That newfound religion, another longtime friend notes, is a bit of a euphemism: She didn’t just find God. In other words, she shed substance abuse. At our third interview, Boone acknowledges that she indeed did stop drinking—and other stuff—and underwent a belated maturation based on “just wanting to become a nicer person.” “When you’re young, it’s easy to do things without a lot of examination,” she says philosophically. “I was lucky to have a lot of success in my early years, but it didn’t translate into happiness, whereas now I think of myself as a remarkably happy person.”
Boone is reluctant to discuss her alcoholism extensively, citing lingering prejudice about addiction and concern for Max, now 21. (Though in practically the next breath she indiscreetly reels off more than a half dozen names of prominent artists she’s gotten sober.) She does, however, point to her father’s death when she was just three years old and to what she describes as extended, untreated postpartum depression as two triggers of her drinking problem. Sober for 10 years, Boone says she also cut down on sugar and, hardest of all, excised Diet Coke. “Just the alcohol and the sugar, I found that it made my mood swings incredible,” she says. “And I had issues like everybody. I had control issues, temper issues.” Though Boone devotes time to her church and to the Young at Art program she funds in New York’s public schools, she remains such a workaholic that she still hasn’t bothered to buy a country house, because she spends most Saturdays in the gallery.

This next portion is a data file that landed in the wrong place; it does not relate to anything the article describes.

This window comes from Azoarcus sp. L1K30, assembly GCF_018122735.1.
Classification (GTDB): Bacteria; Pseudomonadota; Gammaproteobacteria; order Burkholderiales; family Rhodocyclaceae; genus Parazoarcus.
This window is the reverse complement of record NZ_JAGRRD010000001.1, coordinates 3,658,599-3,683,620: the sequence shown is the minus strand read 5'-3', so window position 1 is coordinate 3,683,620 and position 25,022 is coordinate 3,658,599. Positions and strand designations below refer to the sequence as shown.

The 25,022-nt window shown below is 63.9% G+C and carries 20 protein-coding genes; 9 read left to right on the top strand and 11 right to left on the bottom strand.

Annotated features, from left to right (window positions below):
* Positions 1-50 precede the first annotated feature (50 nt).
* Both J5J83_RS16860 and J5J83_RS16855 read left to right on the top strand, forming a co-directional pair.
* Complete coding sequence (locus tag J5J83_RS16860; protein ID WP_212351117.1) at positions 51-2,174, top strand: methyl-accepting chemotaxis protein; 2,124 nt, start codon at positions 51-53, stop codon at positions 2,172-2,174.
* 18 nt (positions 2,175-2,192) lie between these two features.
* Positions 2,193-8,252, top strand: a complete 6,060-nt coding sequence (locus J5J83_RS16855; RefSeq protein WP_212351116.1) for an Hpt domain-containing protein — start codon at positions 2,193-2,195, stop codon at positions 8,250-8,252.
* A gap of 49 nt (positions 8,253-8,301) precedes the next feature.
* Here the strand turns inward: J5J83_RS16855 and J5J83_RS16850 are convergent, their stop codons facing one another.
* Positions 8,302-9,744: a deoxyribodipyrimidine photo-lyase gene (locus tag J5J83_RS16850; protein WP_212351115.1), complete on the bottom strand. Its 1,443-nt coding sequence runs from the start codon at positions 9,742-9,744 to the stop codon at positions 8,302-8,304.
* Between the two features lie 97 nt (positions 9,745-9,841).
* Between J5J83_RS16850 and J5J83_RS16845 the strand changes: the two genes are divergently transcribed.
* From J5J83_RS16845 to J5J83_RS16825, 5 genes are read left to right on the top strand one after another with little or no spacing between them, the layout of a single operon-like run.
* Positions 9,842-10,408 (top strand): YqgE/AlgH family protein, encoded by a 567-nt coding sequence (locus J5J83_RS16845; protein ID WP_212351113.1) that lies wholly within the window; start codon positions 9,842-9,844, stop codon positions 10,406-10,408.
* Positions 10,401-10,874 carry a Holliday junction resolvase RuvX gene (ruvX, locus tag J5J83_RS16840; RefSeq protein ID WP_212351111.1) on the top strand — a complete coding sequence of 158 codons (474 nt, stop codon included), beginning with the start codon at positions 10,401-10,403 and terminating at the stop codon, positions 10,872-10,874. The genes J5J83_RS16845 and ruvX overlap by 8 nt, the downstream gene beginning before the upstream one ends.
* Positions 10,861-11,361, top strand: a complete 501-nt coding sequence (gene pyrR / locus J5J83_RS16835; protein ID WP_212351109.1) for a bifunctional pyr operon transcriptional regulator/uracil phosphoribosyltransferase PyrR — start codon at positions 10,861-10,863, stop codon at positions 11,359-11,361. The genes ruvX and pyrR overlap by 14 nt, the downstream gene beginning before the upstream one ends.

At the end of our meal at Michael’s, she asks the waiter, as she has unblinkingly at each of our lunches, for a doggie bag. She doesn’t like waste. Currently single, she’s taking her mother and Max to dinner at the Four Seasons tonight, so perhaps she plans on giving the three quarters of her $36 Cobb salad that sits untouched on her plate to a homeless person, something she and her son often do. After all, the new Boone tells me in all sincerity, “It’s really about living by the Golden Rule and having a conscience.”